d. Find the area of the original painting in square inches.

Answer:

Calculate the are using the following equation: A = l × w

A = l × w

≈ 31.5 × 23.6

≈ 743.4 in.^{2}

Question 7.

A game room has a floor that is 120 feet by 75 feet. A scale drawing of the floor on grid paper uses a scale of 1 unit:5 feet. What are the dimensions of the scale drawing?

Answer:

Multiply actual dimensions by the scale to get the dimensions of the scale drawing.

Question 8.

**Multiple Representations** The length of a table is 6 feet. On a scale drawing, the length is 2 inches. Write three possible scales for the drawing.

Answer:

Divide the length on a scale drawing by the actuaL Length to get the scale.

2 inches : 6 feet

Now, we can write it as a fraction, and expand or simplify to get 2 more possible scales.

We got 2 more possible scales:

1 inches : 3 feet

4 inches : 12 feet

Question 9.

**Analyze Relationships** A scale for a scale drawing is 10 cm:1 mm. Which is larger, the actual object or the scale drawing? Explain.

Answer:

The scale drawing is larger, because 10 cm on the scale drawing is 1 mm on the actual object

Question 10.

Architecture The scale model of a building is 5.4 feet tall.

a. If the original building is 810 meters tall, what was the scale used to make the model?

Answer:

Divide the scale modeL height by the actual height to get the scale used to make the model.

\(\frac{5.4 \text { feet }}{810 \text { meters }}=\frac{5.4 \div 5.4 \text { feet }}{810 \div 5.4 \text { meters }}\)

= \(\frac{1 \text { foot }}{150 \text { meters }}\)

The scale used to make the model was: 1 foot : 150 meters

b. If the model is made out of tiny bricks each measuring 0.4 inch in height, how many bricks tall is the model?

Answer:

Divide the scale model height by the brick height to get how many bricks talL is the model.

5.4 ÷ 0.4 = 13.5

The scale model is 13.5 bricks tall.

Question 11.

You have been asked to build a scale model of your school out of toothpicks. Imagine your school is 30 feet tall. Your scale is 1 ft:1.26 cm.

a. If a toothpick is 6.3 cm tall, how many toothpicks tall will your model be?

Answer:

First, find out how many cm is your scale model tall by multiplying actual height by the scale.

h = 30 ft × \(\frac{1.26 \mathrm{~cm}}{1 \mathrm{~ft}}\)

= 30 ft × \(\frac{1.26 \mathrm{~cm}}{1 \mathrm{~ft}}\)

= 37.8 cm

Now, divide obtained scale model height by toothpick height to get how many toothpick tall our scale model will be.

37.8 ÷ 6.3 = 6

Our scale model will be 6 toothpicks tall.

b. Your mother is out of toothpicks, and suggests you use cotton swabs instead. You measure them, and they are 7.6 cm tall. How many cotton swabs tall will your model be?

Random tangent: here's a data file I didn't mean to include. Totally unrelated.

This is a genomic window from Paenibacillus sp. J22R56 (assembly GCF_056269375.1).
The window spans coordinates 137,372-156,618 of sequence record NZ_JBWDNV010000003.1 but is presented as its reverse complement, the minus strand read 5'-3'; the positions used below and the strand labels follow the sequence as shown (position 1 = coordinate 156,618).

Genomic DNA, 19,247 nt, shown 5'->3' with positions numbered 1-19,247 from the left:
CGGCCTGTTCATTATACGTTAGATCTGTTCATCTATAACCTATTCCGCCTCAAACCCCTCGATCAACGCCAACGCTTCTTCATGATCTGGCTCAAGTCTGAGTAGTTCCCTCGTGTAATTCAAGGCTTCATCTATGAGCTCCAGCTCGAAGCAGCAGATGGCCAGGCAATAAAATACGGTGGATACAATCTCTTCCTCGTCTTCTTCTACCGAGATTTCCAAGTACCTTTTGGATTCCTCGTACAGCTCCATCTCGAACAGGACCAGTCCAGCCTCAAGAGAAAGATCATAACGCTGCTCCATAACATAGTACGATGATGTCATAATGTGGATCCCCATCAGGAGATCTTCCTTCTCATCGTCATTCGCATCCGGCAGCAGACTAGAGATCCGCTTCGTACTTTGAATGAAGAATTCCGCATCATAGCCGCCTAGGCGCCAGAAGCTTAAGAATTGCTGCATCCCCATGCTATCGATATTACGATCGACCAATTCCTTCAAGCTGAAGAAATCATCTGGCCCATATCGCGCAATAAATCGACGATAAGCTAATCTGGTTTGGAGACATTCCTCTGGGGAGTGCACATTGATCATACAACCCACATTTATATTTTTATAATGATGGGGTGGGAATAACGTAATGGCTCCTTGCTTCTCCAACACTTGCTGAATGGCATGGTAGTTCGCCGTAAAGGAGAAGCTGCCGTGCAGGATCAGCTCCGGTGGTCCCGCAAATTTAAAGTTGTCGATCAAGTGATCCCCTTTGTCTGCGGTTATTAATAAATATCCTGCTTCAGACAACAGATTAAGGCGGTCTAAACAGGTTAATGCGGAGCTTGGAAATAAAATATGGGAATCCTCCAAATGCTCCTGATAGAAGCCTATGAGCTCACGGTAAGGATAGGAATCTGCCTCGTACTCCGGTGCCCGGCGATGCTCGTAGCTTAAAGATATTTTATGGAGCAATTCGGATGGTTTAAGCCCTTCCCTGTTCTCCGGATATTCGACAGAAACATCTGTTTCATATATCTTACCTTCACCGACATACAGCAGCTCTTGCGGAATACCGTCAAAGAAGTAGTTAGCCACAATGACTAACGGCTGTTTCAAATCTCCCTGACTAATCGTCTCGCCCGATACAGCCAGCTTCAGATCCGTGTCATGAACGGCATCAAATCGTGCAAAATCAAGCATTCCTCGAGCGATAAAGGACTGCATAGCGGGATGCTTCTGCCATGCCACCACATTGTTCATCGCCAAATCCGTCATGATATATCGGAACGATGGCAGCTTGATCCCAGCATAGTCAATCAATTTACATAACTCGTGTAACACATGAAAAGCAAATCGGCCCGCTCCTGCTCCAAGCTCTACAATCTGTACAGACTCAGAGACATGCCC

Answer:

Divide the scale model height obtained in the subtask above by cotton swabs height to get how many cotton swabs tall our scale model will be.

37.8 ÷ 7.6 ≈ 5

Our scale model will be ≈ 5 cotton swabs tall.

**H.O.T. Focus On Higher Order Thinking**

Question 12.

**Draw Conclusions** The area of a square floor on a scale drawing is 100 square centimeters, and the scale of the drawing is 1 centimeter:2 ft, What is the area of the actual floor? What is the ratio of the area in the drawing to the actual area?

Answer:

First, calculate the length of the floor on a scale drawing using the fact it is a square floor.

A = l^{2}

100 = l^{2}

l = \(\sqrt {100}\)

l = 10 cm

Now, calculate the actual length of the square floor by multiplying the scale drawing length by the scale.

l = 10 cm × \(\frac{2 \mathrm{~ft}}{1 \mathrm{~cm}}\)

= 10 cm × \(\frac{2 \mathrm{~ft}}{1 \mathrm{~cm}}\)

= 20 ft

Next, calculate the actual area of the floor.

A = l^{2}

= 20^{2}

= 400 ft^{2}

Write the ratio of the areas.

\(\frac{100 \mathrm{~cm}^{2}}{400 \mathrm{ft}^{2}}=\frac{1 \mathrm{~cm}^{2}}{4 \mathrm{ft}^{2}}\)

The ratio of the area in the drawing to the actual area is 1 : 4.

Question 13.

**Multiple Representations** Describe how to redraw a scale drawing with a new scale.

Answer:

First, calculate the actual dimensions by multiplying originaL scale drawing dimensions by the original scale. Then, calculate new scale drawing dimensions by multiplying actual dimensions by the new scale.

Question 14.

**Represent Real-World Problems** Describe how several jobs or professions might use scale drawings at work.

Answer:

Architects use scale drawings to draw a model of the house they are designing.

Engineers use scale drawings to draw an engine they are building.

Fashion designers use scale drawings to draw an outfit before it is made.